“Then I came to Dublin and well I linked up with the Pipers Club in Molesworth Street right away. ‘Twas a home from home there. Twas a good lot of musicians. We played and we had little outings. The music was very isolated like you couldn’t take it out into pubs like now or any place. The outings used to be arranged. Then Flag days used to be arranged and some of the players used to play on the streets. I rememeber Tom Mulligan and Tommy Reck playing in O’Connell street during a flag day, in aid of the Pipers Club.
But the chief men that I met there that time was Jim Seary of course and Sean was a young fella at that time, Sonny Brogan, Bill Harte, Tom mulligan. A number of others. Tommy Potts of course.
But Johnny Doran’s arrival in Dublin. He camped around High Street. And the first place he played was the Piper’s Club in Thomas Street. He didn’t play the street that time. He was anxious to go to work at that period and the Conroys (of Capel Street) got a job for him out in there place In ’47. He got a job as a tea-boy and other handy jobs. But he was bringin’ in a week’s wages and he was delighted. Andy Conroy was his chief patron, I suppose. They looked after him well around there that time. He was a man that didn’t drink much, he’d take a glass of wine.
He used to play in a very funny way in Thomas Street; he played most of his music standin’ up, like, when he gas in exhibition form. And I remember one night he swung the regulators over the top of the chairs and up and down like a see-saw between the chairs and never lost a bit of time or anything. But he had a little gadget in the body of the pipes to stop the valve in the chanter …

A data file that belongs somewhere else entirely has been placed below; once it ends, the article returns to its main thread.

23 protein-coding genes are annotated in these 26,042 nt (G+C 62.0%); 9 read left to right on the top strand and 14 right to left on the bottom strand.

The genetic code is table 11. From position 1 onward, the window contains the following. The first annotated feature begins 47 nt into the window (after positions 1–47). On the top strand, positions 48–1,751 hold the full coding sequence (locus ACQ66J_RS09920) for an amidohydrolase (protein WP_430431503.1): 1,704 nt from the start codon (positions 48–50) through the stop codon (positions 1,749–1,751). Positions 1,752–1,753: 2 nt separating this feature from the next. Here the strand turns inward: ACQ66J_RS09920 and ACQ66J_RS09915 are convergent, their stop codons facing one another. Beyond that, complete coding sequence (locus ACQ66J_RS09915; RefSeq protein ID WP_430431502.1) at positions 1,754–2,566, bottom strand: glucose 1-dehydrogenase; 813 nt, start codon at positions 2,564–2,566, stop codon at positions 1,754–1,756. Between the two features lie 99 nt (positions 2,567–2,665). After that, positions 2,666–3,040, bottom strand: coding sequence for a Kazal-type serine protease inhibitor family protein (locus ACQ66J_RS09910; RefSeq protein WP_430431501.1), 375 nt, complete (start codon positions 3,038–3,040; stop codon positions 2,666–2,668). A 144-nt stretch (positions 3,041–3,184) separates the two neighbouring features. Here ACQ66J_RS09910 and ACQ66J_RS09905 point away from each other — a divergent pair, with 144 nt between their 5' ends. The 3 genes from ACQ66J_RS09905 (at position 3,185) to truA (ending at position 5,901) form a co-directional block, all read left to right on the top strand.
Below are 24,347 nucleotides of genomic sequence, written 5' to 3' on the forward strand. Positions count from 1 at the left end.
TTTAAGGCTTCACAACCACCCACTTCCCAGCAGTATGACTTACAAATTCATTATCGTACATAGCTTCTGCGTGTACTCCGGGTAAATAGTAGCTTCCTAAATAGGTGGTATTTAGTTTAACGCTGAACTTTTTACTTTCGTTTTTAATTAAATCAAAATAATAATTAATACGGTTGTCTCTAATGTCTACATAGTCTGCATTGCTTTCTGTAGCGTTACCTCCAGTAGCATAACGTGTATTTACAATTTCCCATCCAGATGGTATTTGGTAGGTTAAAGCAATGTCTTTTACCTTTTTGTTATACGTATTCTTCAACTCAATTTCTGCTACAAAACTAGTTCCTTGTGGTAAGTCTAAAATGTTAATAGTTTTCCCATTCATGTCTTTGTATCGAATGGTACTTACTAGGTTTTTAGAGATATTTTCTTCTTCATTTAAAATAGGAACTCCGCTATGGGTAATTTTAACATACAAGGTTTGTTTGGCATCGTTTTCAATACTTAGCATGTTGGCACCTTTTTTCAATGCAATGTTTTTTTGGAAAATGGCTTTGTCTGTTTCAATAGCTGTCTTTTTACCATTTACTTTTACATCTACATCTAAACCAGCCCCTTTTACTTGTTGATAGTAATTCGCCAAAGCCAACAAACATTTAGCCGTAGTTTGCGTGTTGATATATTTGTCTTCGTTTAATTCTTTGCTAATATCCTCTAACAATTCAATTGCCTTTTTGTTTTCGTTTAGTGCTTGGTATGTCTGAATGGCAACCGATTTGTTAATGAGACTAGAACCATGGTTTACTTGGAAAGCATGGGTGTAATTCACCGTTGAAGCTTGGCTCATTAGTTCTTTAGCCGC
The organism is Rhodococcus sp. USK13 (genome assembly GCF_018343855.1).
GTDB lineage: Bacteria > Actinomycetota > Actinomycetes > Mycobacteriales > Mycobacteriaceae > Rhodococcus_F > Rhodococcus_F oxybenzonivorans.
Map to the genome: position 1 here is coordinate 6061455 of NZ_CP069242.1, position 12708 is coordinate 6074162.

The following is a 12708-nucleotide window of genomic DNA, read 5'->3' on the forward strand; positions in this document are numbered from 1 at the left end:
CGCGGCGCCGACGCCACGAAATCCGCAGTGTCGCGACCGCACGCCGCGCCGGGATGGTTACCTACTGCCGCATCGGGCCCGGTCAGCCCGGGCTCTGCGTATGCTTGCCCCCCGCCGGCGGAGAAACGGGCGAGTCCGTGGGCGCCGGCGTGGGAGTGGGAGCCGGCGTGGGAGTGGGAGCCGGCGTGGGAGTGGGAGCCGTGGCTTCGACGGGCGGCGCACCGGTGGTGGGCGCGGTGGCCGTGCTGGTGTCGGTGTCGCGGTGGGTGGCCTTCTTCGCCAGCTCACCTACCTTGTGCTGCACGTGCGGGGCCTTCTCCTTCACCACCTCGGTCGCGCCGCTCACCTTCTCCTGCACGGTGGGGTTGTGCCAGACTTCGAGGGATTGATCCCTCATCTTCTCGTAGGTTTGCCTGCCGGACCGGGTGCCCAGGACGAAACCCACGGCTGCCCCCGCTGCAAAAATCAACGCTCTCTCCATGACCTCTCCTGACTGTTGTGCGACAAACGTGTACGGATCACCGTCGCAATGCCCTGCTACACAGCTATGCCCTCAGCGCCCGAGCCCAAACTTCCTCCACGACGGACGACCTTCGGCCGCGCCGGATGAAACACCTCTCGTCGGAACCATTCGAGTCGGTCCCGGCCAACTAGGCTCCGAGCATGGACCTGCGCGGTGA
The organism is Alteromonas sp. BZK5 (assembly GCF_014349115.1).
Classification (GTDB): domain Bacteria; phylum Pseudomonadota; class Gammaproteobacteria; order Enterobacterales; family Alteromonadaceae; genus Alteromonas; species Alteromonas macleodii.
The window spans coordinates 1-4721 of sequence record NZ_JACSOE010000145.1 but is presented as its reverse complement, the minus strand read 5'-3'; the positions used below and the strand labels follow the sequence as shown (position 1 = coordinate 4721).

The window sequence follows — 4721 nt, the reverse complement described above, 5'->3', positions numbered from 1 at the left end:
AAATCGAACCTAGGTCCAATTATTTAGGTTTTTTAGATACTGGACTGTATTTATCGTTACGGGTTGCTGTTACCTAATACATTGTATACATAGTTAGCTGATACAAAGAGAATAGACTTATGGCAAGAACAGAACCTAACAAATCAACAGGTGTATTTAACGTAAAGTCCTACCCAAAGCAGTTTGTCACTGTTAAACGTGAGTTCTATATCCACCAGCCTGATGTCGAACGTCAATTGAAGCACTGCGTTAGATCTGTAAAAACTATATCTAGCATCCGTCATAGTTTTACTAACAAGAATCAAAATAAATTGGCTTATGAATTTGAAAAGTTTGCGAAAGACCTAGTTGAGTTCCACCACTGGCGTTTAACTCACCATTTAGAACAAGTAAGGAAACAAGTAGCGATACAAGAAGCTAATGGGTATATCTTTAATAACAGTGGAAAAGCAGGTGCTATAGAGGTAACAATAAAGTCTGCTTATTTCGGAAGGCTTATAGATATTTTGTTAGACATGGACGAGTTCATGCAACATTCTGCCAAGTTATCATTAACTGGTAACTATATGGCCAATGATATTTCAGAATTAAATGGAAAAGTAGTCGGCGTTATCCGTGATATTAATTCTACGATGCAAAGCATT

I’ve told the story of how he met with the accident. And before the accident happened I brought him up to Kevin Danaher to record the few tunes that he did. ‘Twas a touch and go thing, because he came in one night with the pipes in his hand – into the shop – and hinself and the missus struck up a great partnership. She used to make good tay and homemade bread. Johnny was mad for that kind of a thing and he’d play upstairs (over. The Horseshoe’, John’s Capel Street shop) and the fire was goin’ well. I don’t think any of our children were born that time. But he used be delighted. Oh, he’d like that’ But I’d give him a bottle of stout and he’d never finish it. He had that bit … he’d go down a little bit and there’d be … When the bottom would be there before him … he’d leave. He didn’t care about drink.
Well, one night he came in, ’twas a Monday night sometime in November, I think. Early in November. And he sez: “I’m feelin’ very bad,” he sez, “I’ve a pain under my heart, ” he sez, “and I’m (in a) bad way.”
“Leave down the pipes on the floor,” sez I, “and don’t be carryin’ the pipes, or the load.” So, he did. Sure he was very fit lookin’. He was a very fit, tough, hardy fella. You wouldn’t think held have heart disease anyway. I spoke to the missus and I said: “Something is goin’ to happen him,” sez I. “I’ve a feclin”.
And with that I went over to the ‘phone and I called Kevin Danaher … I’ve this told before on the radio, of course, but it might be handier if I told it again so you needn’t be lookin’ for the tapes. And so we went over (to the Folklore Commission) and Kevin Danaher was there. I didn’t expect him to be there, and … “Oh, by all means bring him over.”